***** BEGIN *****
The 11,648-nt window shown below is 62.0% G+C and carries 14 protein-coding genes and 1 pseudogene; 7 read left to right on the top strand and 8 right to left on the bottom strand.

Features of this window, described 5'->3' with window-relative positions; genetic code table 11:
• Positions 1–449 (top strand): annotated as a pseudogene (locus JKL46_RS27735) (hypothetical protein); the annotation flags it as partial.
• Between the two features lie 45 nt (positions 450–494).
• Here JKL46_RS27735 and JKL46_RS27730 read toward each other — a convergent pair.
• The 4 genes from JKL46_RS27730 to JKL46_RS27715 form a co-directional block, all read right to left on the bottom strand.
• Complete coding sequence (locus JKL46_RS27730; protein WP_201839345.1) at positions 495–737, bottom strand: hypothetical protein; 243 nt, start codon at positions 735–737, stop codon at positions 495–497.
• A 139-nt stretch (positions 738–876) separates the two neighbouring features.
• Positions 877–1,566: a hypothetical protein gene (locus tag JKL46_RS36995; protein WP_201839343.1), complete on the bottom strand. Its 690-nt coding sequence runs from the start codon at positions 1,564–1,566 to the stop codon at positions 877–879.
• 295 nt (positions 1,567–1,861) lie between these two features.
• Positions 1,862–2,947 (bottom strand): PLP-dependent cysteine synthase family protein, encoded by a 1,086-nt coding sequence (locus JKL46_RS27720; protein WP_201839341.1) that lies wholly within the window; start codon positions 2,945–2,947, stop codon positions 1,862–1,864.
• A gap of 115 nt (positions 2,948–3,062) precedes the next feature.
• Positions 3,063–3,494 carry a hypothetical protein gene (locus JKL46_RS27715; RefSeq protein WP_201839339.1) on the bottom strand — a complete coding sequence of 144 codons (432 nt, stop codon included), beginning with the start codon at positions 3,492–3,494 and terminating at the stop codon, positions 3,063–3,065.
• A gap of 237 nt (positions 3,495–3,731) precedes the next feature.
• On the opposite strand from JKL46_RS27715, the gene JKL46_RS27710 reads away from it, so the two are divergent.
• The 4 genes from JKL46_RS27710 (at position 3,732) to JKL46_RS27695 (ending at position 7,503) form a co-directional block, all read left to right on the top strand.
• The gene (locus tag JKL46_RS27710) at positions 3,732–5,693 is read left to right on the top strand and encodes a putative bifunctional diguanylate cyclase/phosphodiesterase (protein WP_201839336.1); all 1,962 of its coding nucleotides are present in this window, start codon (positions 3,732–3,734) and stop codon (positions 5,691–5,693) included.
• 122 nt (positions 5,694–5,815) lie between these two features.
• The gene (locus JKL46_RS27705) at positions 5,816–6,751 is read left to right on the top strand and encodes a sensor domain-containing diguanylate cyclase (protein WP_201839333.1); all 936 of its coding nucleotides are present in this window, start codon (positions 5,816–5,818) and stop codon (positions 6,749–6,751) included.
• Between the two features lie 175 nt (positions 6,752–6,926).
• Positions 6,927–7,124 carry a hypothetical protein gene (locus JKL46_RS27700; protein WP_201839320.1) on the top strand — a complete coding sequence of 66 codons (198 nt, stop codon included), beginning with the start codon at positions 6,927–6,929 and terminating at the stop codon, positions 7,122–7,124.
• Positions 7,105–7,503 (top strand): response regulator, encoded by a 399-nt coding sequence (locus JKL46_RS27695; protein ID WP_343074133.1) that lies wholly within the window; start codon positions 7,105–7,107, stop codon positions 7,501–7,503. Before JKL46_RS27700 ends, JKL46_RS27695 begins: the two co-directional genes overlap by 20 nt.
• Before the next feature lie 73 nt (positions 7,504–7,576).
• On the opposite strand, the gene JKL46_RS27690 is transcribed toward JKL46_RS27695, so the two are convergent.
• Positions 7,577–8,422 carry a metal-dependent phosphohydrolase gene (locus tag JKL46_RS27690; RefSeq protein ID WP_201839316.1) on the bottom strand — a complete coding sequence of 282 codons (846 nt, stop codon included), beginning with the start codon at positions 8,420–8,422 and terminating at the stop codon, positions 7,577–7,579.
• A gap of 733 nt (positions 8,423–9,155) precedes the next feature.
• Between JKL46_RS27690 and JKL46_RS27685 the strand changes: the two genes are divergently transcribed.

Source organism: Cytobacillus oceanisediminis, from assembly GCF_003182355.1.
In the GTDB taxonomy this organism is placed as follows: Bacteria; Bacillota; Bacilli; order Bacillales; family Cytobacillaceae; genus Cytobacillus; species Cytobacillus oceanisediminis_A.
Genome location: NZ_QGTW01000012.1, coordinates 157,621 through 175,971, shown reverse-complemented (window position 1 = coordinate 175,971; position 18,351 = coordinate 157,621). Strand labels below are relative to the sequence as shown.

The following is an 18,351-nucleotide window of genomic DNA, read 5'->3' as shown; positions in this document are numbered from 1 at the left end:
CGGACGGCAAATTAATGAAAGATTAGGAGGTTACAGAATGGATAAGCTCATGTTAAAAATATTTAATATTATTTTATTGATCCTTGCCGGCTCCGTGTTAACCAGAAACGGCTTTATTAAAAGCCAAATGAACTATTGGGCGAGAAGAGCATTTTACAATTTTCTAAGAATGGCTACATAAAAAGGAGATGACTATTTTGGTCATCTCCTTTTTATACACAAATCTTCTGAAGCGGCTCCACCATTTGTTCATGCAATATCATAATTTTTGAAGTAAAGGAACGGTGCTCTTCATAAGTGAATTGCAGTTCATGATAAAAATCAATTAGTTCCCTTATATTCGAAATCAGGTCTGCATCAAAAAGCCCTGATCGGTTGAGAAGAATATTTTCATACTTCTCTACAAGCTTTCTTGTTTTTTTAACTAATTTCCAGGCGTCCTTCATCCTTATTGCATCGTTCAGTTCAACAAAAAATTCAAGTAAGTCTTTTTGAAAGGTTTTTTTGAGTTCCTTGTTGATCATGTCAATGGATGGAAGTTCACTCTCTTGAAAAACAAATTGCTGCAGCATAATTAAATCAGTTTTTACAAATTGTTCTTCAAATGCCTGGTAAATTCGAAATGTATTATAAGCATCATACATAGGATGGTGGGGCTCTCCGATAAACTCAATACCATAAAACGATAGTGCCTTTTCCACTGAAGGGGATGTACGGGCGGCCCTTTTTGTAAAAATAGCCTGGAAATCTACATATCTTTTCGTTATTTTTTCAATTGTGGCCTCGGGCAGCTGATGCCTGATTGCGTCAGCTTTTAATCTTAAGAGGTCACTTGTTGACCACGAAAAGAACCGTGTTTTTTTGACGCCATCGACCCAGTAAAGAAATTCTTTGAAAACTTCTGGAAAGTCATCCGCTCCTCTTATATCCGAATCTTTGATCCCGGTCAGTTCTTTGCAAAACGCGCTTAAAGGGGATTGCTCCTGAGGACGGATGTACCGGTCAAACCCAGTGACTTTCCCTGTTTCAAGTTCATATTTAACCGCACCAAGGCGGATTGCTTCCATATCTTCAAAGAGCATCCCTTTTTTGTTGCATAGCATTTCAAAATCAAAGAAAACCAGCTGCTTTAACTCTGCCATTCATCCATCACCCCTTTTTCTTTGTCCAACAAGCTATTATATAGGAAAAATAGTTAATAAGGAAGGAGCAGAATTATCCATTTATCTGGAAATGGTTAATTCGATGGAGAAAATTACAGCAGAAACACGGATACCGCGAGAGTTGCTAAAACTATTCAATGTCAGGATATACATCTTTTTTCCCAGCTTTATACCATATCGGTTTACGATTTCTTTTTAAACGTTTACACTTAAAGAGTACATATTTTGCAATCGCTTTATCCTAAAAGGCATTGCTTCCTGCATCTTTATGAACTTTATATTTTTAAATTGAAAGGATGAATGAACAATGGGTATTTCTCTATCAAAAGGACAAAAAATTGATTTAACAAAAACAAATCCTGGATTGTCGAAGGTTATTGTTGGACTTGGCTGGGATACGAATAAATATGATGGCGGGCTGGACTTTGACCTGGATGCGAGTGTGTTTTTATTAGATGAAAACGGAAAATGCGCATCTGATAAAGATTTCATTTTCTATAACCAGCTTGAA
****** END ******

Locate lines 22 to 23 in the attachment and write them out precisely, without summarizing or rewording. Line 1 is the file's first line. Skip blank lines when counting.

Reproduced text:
• Positions 7,105–7,503 (top strand): response regulator, encoded by a 399-nt coding sequence (locus JKL46_RS27695; protein ID WP_343074133.1) that lies wholly within the window; start codon positions 7,105–7,107, stop codon positions 7,501–7,503. Before JKL46_RS27700 ends, JKL46_RS27695 begins: the two co-directional genes overlap by 20 nt.
• Before the next feature lie 73 nt (positions 7,504–7,576).